Edible usesThere are no edible uses listed for Pulsatilla vulgaris.
The whole plant is alterative, antispasmodic, diaphoretic, diuretic, emmenagogue, expectorant, nervine and sedative. It is taken internally in the treatment of pre-menstrual syndrome, inflammations of the reproductive organs, tension headaches, neuralgia, insomnia, hyperactivity, bacterial skin infections, septicaemia, spasmodic coughs in asthma, whooping cough and bronchitis. Externally, it is used to treat eye conditions such as diseases of the retina, senile cataract and glaucoma. This remedy should be used with caution, excessive doses cause diarrhoea and vomiting. It should not be prescribed to patients with colds. See also the notes above on toxicity. The plant is harvested soon after flowering, it is more poisonous when fresh and so should be carefully preserved by drying. It should not be stored for longer than 12 months before being used.In homeopathy, the plant is considered to be specific in the treatment of measles. It is also used for treating nettle rash, toothache, earache and bilious indigestion.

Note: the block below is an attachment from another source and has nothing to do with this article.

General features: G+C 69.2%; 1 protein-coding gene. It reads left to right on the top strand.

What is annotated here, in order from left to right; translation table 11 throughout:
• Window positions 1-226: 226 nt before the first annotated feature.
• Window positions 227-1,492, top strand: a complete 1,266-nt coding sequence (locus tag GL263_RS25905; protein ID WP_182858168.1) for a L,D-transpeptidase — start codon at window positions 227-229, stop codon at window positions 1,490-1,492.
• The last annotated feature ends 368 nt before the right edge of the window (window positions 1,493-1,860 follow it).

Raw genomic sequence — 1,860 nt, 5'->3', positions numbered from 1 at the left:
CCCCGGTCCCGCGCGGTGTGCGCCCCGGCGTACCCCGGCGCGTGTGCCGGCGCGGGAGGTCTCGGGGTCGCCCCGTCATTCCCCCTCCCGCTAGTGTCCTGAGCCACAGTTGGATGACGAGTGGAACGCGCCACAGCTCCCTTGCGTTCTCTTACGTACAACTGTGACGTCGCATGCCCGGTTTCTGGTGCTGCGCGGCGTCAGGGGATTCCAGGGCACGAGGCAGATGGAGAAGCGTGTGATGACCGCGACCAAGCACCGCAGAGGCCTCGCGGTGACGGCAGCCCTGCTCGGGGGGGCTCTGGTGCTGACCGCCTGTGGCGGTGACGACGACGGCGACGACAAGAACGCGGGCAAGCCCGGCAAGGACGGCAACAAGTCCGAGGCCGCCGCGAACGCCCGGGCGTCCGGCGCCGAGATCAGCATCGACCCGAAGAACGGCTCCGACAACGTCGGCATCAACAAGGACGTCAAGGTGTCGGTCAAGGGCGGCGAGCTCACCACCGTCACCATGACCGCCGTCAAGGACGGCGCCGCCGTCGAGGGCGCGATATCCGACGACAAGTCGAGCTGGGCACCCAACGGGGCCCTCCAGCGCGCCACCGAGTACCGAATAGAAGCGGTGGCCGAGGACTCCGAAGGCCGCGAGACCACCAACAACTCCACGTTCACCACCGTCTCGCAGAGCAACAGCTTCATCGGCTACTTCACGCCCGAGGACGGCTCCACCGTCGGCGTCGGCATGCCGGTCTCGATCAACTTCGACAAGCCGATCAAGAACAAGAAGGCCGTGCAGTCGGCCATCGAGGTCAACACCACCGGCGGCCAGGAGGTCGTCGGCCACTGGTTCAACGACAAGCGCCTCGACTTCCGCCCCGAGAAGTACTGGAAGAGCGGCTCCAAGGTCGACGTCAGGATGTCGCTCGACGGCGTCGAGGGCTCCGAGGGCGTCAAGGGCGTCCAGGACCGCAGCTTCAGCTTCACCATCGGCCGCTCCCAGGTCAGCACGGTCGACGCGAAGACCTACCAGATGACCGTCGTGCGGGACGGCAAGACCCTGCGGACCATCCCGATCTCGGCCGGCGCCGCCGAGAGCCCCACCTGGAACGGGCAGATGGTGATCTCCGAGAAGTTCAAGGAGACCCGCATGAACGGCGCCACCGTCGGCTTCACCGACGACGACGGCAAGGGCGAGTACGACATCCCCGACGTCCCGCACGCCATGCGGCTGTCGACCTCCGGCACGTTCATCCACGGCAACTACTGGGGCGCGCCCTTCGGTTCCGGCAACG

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A very hardy plant, tolerating temperatures down to about -20°c. A very ornamental plant, there are many named varieties. The plant has become rare in its natural environment, due partly to over-collecting and partly to habitat loss. Large plants transplant badly.A greedy plant, inhibiting the growth of nearby plants, especially legumes.
Problems, pests & diseases
Associations & Interactions
There are no interactions listed for Pulsatilla vulgaris. Do you know of an interaction that should be listed here? to add it.
Polycultures & Guilds
There are no polycultures listed which include Pulsatilla vulgaris.
This table shows all the data stored for this plant.
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